Our annual Holiday Pops concert combines classical and popular seasonal favorites to put you in that holiday mood. This concert is great for all ages and always an audience favorite. This year’s concert will also introduce the music of Florence Price, the first major black woman composer. Her “Dances in the Canebreaks” introduces dance music themes she knew in her lifetime. Her music is now regularly performed by major orchestras.
Population 50+: 46%
Days of sunshine a year: 201
Median home price: $406,600
Salem might be on the smaller side of our list, but nearly half of its just 30,000 residents are 50 and up — making it easy for retirees to find community in this north Boston suburb.
The town’s amenities serve a wide range of interests. Residents can hit the links at one of the area’s three golf courses, ante up at Chasers Poker Room and Casino, or take the grandkids to Canobie State Park, a 1902 amusement park still in operation today.
Love live music? The New Hampshire Philharmonic Orchestra — known as “The Phil” — is based in Salem. Catch it throughout the year at the Seifert Performing Arts Center. One festive event on the calendar is The Phil’s Holiday Pops concert, which features both classic and modern holiday hits.
For exercise, Salem Town Forest is full of trails to hike and bike. If you have the travel bug but can’t afford an international trip, stop by “America’s Stonehenge,” Salem’s 4,000-year-old maze of rocks and stone. Rumor has it the site served as an astronomical calendar many moons ago.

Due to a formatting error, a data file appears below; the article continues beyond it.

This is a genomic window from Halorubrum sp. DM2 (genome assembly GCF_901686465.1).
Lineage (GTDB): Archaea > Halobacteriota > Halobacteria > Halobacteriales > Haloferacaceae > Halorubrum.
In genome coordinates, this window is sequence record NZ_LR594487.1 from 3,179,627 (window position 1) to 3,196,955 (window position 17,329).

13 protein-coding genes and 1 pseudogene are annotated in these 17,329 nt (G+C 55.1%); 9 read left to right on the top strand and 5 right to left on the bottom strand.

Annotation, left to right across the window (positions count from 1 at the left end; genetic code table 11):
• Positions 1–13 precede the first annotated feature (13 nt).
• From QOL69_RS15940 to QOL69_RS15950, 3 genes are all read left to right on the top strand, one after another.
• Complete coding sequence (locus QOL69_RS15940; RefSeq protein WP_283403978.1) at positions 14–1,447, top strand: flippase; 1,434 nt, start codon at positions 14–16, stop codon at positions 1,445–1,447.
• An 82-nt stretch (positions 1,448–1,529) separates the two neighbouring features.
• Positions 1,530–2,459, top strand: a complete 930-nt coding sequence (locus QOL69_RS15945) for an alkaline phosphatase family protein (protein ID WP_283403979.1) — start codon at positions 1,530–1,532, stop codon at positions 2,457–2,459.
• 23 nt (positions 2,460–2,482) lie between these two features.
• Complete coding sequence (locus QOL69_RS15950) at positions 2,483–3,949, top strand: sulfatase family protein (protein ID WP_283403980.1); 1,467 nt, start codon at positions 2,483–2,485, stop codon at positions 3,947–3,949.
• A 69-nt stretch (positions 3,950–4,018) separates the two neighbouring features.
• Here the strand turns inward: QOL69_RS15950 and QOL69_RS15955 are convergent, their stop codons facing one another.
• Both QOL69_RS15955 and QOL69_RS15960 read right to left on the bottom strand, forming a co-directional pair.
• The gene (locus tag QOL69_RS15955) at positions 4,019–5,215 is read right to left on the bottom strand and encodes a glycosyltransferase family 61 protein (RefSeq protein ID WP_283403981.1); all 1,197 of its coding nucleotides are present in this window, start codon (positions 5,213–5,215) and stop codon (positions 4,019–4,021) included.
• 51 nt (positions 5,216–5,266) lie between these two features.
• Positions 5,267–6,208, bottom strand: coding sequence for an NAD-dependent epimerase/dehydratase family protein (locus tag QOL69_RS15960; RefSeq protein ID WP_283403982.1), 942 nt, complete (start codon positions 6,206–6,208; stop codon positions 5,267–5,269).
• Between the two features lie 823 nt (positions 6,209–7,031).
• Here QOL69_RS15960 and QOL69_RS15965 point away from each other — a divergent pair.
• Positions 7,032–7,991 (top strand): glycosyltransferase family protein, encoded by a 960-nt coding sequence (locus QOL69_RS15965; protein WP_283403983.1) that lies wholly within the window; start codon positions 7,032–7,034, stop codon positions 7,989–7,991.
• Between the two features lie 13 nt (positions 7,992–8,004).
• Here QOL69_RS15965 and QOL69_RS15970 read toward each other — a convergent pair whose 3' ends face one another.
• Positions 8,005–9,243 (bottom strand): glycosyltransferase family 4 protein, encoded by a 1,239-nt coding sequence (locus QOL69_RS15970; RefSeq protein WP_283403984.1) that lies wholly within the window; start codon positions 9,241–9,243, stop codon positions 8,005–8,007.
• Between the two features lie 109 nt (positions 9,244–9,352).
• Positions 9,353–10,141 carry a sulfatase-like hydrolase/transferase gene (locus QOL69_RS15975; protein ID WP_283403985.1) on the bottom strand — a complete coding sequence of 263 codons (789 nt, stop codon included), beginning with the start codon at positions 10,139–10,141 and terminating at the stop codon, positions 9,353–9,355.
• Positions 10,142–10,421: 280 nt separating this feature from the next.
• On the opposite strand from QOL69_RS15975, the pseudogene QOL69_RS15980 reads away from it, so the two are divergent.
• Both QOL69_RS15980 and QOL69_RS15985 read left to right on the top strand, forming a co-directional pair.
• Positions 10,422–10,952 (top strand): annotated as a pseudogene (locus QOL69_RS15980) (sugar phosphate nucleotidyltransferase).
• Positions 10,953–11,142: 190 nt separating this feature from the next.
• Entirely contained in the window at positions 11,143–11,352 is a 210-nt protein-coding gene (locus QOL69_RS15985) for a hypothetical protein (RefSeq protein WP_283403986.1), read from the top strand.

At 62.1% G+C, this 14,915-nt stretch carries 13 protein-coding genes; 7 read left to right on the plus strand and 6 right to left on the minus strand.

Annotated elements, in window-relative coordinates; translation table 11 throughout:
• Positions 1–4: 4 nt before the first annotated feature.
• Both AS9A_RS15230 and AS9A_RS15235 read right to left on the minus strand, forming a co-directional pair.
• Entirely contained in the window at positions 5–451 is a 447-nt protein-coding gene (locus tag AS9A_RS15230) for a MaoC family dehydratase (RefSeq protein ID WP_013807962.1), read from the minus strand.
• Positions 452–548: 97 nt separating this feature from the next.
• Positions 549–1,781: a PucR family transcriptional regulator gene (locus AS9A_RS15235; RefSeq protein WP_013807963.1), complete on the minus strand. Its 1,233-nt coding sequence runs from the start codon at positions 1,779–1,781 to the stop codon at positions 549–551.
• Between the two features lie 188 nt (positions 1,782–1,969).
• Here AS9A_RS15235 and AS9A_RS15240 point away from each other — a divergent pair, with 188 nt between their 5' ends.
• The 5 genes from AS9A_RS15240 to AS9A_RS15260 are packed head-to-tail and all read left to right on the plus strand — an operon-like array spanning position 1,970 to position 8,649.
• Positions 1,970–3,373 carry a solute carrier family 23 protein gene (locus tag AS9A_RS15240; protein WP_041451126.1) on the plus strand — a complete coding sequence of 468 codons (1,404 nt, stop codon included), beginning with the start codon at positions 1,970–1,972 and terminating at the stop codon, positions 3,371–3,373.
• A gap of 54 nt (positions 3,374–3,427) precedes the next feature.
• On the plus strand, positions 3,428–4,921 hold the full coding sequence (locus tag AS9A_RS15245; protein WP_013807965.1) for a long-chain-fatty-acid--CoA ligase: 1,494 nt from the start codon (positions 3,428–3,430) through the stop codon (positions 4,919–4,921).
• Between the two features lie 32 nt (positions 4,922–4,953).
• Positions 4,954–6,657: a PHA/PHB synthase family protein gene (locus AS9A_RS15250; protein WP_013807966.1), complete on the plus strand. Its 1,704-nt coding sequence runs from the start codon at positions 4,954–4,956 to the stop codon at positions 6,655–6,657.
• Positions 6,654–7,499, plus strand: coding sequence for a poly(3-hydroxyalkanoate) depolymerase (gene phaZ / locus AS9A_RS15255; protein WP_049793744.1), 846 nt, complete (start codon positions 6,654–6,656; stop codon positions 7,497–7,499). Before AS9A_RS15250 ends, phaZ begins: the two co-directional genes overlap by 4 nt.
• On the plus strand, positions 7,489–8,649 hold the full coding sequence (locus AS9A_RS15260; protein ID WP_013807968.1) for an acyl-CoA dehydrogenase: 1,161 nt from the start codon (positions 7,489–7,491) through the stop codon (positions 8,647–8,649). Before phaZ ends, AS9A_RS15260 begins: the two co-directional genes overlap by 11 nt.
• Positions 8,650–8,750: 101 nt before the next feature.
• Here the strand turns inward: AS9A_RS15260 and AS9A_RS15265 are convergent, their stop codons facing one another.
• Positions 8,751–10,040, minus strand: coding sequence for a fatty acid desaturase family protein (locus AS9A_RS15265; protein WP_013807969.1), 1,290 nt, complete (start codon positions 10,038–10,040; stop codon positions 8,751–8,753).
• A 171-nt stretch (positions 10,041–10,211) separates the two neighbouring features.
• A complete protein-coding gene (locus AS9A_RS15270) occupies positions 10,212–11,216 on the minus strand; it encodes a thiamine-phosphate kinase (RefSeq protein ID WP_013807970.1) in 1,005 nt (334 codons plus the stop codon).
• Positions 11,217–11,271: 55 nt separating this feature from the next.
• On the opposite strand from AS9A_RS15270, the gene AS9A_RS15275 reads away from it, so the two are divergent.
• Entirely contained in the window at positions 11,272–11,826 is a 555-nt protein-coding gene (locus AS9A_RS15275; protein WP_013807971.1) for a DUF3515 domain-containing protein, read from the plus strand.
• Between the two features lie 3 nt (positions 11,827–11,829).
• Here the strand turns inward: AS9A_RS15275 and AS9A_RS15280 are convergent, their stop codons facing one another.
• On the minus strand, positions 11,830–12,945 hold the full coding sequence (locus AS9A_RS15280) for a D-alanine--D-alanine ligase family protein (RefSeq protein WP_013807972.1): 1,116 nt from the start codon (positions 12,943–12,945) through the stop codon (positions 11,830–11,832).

If retail therapy’s more your thing, you’re in luck: New Hampshire is one of the few states with zero sales tax. Take advantage at Salem’s Mall at Rockingham Park (there’s over 1 million square feet of shopping space!), head over to the outlet shops in nearby Merrimack, or make a day of it in Boston’s Back Bay neighborhood. Beantown’s about a 45-minute drive south.
It has been quite an absence since The Phil last performed. Our world has been shaken by tragedy and then offered breakthroughs of hope to rise from those dark days. Our returning concert reflects those themes. From the powerful opening of Beethoven’s Coriolan Overture, with its ensuing tender moments, to the contemplative and haunting Adagio for Strings by Samuel Barber, to the dark opening of Tchaikovsky’s Fifth Symphony, through the beautiful French horn solo of its second movement, and then to its ending of hope and triumph, we are inspired to brighten your spirits.